November 16, 2020

Currency News

Market News 16 November 2020

Market News 16 November 2020

What we know


As the dust settles around the US presidential election, the Rand has all but erased its coronavirus-inspired losses against the Dollar which began in March as market expectations for a changing of the guard in Washington solidify. Despite tamer price action last week, the Rand remained the best performing major emerging market currency for the last month and is widely tipped to advance further in the months ahead due to a range of international factors, but also the sheer scale of its earlier losses.

Political uncertainty lingers

Approaching the election, mountains of investment research went into analysis of what would happen in the event of a contested election, in which Trump lost but refused to accept the result. There was general agreement that this was a nightmare scenario. The old cliché is true, that markets hate nothing as much as uncertainty.

We appear to be in the presence of the nightmare scenario. The polls were wrong to predict a Biden landslide, his victory hinged on narrow margins in a series of states, and the president has refused to accept defeat. The great majority of elected Republicans are with him, and so are the many millions egging him on via social media. Trump has mobilized the Department of Justice to help and has also — ominously in the eyes of liberals — fired his Secretary of Defence. This is already having repercussions as the administration is refusing to release the funds that would allow Joe Biden to move on with planning his transition, as set out by law. His refusal to concede has been headline news across the media.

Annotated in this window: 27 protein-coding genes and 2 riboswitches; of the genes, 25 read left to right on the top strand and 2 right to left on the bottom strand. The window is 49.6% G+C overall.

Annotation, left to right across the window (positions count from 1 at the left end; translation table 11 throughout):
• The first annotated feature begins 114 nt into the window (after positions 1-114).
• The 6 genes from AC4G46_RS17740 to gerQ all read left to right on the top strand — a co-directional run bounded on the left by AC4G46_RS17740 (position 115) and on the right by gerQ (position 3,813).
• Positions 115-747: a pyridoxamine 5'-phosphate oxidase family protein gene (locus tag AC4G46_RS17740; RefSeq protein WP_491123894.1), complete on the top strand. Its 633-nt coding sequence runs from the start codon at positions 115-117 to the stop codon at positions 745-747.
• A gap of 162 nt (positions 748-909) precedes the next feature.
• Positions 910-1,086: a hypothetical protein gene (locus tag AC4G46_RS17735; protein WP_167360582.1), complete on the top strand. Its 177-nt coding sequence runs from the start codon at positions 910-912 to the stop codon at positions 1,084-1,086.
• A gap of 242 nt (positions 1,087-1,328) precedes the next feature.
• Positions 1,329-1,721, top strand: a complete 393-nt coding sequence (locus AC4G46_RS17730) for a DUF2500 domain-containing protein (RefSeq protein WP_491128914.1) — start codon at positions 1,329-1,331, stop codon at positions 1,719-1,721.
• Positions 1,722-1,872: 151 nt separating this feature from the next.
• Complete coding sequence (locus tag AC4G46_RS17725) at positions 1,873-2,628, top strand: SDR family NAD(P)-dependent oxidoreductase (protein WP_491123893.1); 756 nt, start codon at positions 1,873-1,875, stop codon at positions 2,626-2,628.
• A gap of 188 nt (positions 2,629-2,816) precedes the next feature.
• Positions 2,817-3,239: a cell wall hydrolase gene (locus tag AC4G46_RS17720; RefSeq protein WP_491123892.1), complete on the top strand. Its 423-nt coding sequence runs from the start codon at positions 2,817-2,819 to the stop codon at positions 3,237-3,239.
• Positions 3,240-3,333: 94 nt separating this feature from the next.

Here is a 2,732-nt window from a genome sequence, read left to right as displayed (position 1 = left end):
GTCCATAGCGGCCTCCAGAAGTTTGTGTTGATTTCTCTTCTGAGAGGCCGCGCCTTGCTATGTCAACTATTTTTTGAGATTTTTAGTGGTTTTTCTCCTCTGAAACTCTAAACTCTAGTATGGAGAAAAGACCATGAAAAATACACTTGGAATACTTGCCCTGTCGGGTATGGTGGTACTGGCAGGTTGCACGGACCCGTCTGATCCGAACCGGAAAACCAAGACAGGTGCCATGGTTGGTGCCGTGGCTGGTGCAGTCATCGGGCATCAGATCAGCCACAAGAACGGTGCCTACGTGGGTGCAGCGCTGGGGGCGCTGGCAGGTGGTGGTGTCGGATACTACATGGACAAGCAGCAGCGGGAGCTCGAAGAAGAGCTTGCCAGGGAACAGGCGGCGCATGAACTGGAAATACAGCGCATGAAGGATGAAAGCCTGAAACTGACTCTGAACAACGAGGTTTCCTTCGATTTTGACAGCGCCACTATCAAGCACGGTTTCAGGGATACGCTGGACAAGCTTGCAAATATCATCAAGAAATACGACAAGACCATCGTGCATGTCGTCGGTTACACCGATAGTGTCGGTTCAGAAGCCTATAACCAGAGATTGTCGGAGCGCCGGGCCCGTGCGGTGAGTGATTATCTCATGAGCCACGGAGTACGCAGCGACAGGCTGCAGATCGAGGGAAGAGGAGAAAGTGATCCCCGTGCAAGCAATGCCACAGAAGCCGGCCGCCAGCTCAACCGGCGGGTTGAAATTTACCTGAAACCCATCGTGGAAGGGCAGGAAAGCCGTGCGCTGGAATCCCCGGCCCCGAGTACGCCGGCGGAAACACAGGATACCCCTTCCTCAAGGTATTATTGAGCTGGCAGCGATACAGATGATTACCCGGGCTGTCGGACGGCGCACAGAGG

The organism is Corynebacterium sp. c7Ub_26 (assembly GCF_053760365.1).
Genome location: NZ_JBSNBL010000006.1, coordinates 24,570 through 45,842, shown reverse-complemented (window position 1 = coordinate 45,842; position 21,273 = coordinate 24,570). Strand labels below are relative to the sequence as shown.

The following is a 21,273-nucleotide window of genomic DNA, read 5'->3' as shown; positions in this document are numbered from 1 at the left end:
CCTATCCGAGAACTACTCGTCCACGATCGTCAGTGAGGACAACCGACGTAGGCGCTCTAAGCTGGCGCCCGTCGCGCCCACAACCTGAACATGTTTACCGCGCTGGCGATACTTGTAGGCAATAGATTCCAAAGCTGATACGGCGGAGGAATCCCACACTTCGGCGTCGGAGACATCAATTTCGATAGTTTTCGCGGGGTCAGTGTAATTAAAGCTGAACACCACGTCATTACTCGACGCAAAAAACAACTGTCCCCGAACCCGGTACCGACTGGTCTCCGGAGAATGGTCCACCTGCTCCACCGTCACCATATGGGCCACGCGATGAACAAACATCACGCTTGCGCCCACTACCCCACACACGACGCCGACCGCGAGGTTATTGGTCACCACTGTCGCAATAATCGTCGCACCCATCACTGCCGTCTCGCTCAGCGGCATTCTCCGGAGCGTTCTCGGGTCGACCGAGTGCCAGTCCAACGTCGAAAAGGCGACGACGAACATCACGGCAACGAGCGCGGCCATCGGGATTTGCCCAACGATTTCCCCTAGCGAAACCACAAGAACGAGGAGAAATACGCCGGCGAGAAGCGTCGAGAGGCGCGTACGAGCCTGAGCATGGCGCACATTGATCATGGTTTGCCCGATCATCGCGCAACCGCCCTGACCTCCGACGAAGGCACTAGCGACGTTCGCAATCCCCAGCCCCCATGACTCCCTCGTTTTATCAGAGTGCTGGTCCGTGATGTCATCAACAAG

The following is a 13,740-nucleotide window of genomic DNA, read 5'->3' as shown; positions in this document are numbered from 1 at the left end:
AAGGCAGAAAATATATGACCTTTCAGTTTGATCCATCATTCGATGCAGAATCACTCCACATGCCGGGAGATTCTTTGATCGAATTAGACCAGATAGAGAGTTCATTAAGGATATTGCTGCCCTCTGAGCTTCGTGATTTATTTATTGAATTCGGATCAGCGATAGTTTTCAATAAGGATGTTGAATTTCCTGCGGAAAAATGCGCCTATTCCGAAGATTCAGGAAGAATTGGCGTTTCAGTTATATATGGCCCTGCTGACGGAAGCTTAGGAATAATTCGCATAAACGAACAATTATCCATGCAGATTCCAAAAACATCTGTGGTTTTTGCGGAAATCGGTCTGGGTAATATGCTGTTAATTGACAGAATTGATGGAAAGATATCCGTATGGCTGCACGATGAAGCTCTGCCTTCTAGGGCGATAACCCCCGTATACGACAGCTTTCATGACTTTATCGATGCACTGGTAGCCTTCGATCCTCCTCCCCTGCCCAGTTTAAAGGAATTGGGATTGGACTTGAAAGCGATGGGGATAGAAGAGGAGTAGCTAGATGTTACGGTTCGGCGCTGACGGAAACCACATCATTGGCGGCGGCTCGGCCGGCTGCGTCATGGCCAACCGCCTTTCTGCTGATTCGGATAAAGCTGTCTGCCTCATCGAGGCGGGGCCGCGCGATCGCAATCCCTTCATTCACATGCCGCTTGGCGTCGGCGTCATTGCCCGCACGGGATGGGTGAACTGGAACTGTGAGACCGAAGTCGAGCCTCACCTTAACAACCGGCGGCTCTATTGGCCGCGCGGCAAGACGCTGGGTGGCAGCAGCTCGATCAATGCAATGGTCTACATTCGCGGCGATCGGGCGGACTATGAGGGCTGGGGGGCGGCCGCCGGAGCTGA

The markets could not care less, though. Emerging markets are up since the election, and so are bond yields. Market volatility, as measured by the VIX index, has fallen almost without interruption since election day. The only reasonable explanation is that the markets do not take Trump’s effort to deny reality seriously. He has produced no evidence thus far, and needs to prove a conspiracy across several states, involving both Democratic and Republican officials, that led to tens of thousands of illegitimate votes being counted. So, as far the steely-eyed investors are concerned, he can be ignored.

Vaccine news in focus

The dual factors of the outcome of the US election and last week’s positive development from Pfizer regarding its coronavirus vaccine candidate have been game-changers for the global economic outlook and especially for growth prospects in emerging markets.

An equitable distribution of a vaccine could enable more countries to reopen borders, facilitating a recovery of global tourism and a return to more normal levels of interaction and economic activity. A comprehensive vaccination program will take many months, supporting our view that a permanent and substantive removal of pandemic restrictions globally will only begin in 2021.